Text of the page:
US plant-based foods maker Atlantic Natural Foods is nearing the launch of its Loma Linda meals brand in the UK – and is eyeing a push onto the European mainland.

Last autumn, Atlantic Natural Foods announced its plans to launch its Loma Linda brand of plant-based meals in the UK and has held discussions with distributors and retailers about rolling out a range of products, including Tuno, an alternative to tuna.

Eric Woods, the managing director of Worldwide Food Associates, the Liverpool-based distributor of the products, has indicated the introduction of the brand was on the horizon.

Woods, a former executive at UK-based tuna giant Princes, said Worldwide Food Associates was also working on launching Loma Linda into other European markets.

“We are in advanced negotiations and discussions with listings going with all the major retailers – Morrisons, Tesco, Asda, Sainsbury’s,” Woods told just-food this week at the Natural & Organic Products Europe trade show in London.

How well do you really know your competitors?

Access the most comprehensive Company Profiles on the market, powered by GlobalData. Save hours of research. Gain competitive edge.

Company Profile – free sample

Thank you!

Your download email will arrive shortly

Not ready to buy yet? Download a free sample

We are confident about the unique quality of our Company Profiles. However, we want you to make the most beneficial decision for your business, so we offer a free sample that you can download by submitting the below form

By GlobalData

“You will see Loma Linda Tuno on the shelf of a major UK retailer – I can’t say who – by 20 May. That’s when it goes live in-store. [The ready meals] will be available with the likes of Ocado from the end of this month and they will be with a major retailer by – we’re governed by when they can make changes to their fixture, they have range review dates – the end of July.

“The first EU markets, I think we’re talking about France and the Scandi countries are very, very interested. They’re quite well advanced as far as making dietary choices of this nature.”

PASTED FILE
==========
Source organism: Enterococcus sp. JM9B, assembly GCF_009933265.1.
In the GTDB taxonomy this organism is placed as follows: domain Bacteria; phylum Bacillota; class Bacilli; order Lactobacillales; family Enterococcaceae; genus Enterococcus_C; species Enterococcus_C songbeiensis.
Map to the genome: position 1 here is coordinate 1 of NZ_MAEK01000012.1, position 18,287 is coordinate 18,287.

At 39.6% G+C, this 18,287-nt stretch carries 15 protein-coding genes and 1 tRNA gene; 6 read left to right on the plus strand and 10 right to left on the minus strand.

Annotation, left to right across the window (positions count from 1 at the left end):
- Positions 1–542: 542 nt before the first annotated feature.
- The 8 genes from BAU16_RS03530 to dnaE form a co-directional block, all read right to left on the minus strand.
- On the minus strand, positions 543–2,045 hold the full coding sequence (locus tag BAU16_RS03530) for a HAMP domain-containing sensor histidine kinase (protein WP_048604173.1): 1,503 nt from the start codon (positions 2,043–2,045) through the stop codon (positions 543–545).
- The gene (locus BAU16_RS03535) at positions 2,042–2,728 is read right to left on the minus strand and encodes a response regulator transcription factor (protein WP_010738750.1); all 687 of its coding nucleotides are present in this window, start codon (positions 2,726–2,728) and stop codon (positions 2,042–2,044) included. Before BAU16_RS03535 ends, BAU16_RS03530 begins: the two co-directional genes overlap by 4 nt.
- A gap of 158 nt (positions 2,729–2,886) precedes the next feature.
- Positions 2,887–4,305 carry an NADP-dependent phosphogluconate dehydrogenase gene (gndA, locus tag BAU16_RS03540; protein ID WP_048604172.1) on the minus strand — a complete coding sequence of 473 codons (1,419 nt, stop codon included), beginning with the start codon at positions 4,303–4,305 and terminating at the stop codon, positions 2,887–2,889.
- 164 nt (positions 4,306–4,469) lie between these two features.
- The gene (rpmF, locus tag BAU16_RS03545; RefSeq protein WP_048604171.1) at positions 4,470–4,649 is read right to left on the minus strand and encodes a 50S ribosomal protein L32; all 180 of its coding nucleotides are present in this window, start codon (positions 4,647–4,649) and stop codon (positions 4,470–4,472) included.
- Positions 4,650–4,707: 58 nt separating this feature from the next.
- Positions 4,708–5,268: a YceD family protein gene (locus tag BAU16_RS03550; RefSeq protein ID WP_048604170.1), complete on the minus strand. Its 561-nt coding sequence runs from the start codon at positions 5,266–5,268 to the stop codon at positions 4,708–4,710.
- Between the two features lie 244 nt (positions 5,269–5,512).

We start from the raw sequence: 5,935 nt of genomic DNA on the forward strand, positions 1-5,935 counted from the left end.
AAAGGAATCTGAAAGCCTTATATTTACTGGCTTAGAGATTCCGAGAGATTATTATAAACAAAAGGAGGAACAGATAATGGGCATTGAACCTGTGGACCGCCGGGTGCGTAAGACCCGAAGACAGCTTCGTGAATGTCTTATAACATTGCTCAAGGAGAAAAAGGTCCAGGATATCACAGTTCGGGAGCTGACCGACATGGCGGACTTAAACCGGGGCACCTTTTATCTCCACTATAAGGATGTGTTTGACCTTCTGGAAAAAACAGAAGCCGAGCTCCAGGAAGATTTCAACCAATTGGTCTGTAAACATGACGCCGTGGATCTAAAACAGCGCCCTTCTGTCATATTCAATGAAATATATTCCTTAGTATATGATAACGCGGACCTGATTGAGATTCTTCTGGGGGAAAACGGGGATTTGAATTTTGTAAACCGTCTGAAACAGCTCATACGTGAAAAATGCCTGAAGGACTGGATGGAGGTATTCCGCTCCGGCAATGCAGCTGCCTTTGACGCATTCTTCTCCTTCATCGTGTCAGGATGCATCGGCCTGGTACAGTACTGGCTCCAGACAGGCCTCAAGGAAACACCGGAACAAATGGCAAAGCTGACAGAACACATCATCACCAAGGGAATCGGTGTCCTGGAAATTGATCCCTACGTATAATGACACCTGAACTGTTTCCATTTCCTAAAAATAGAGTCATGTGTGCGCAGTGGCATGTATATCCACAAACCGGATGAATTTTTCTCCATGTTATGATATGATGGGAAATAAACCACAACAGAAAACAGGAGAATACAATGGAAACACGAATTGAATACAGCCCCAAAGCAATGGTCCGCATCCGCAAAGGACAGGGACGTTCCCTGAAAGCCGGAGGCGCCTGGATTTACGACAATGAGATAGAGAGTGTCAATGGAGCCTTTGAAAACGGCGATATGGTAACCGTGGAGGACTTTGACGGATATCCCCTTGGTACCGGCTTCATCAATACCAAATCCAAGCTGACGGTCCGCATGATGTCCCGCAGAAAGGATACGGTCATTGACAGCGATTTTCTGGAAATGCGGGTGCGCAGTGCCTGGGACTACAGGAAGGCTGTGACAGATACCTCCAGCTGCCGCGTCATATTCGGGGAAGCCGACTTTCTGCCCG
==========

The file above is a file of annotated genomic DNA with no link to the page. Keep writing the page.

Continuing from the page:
Woods said Atlantic Natural Foods and Worldwide Food Associates had yet to secure confirmed listings for the products in mainland Europe. “It’s early,” he said. “But, certainly the feedback we’ve had from this show and the communication we’ve had, I don’t believe we’ve got any problems listing it in those countries.”

He said the companies did not foresee any problems from launching in the EU if the UK crashed out of the bloc without a deal. “In terms of the distribution methods, we’re looking to hold product in the UK and the EU anyway, so we don’t believe it will make any difference. It may make some difference to currency movements and so on but we’re buying this product in dollars anyway,” Woods explained.

The canned Tuno tuna alternative and the shelf-stable Loma Linda meals, which include products such as a meat-free tikka masala and a pad Thai with konjac noodles, are aimed at not just at vegans or vegetarians but also the rising number of flexitarians, or meat eaters reducing their consumption of meat.

Reflecting on the UK, Woods said the market was “exploding right now”, adding: “It’s here to stay, the change in UK consumption and eating habits is here to stay and it’s going to grow and grow and grow. We’ve got veganism up 34% year-on-year and it’s the flexitarians where the real growth and the real volume is coming from. The great thing is the technology that’s out there to improve these products… in the past, when there’s been plant-based alternatives, they’ve not really delivered but there’s some amazing products out there now.”

Asked how retailers and consumers in the UK had reacted to the prospect of stocking and buying shelf-stable ready meals sold in a pouch, Woods said grocers had been unsure how to merchandise the products and suggested millennial consumers, a cohort he argued are ready to experiment, would be prepared to try the items.

“The issue we’ve got is the growth in the market has all been driven by frozen, fresh and chilled. At the moment, the retailers are, in the ambient fixture, catching up a little bit. They’re thinking: ‘Where does it sit? Does it need its own category? Do we need to put a vegan banner above it and its own category? Do we put it in free-from? Or do we put it in core categories?’

“We invested in a bit of research. We did some online panelling to find out what people thought and where they’d like to see it. The reality is, people who are this way inclined because of their diet, are very inquisitive anyway. They walk up and down the aisles to find new and interesting products. There was no real preference. The retailers are kind of going to create a plant-based section within canned and packaged. And that’s based on the research we did,” Woods said.

“The product we have is quite unique. There isn’t really a ready meal in a pouch that is complete in the way it is. That’s where the millennials are coming into it. It’s the millennials who are driving the growth. It’s the millennials who are more accepting of change, of something different, of something being presented differently. We’re confident that the products will work. The weird thing is that once they’ve tried the products it works, whether it be the Tuno or the ready meals.”

At the Natural & Organic Products Europe trade show, representatives of Atlantic Natural Foods and Worldwide Food Associates also had a third of the US group’s brands on display, Neat. In the US, Atlantic Natural Foods offers products including vegan baking mixes and an egg substitute under the Neat brand.

“The strategy is we are absolutely launching Neat and we’re talking two major UK retailers with the baking mixes right now. We’ve just got to do a little bit of work on the packaging to improve the communication slightly but we’ll be ready to go with that towards the back end of this year,” Woods said.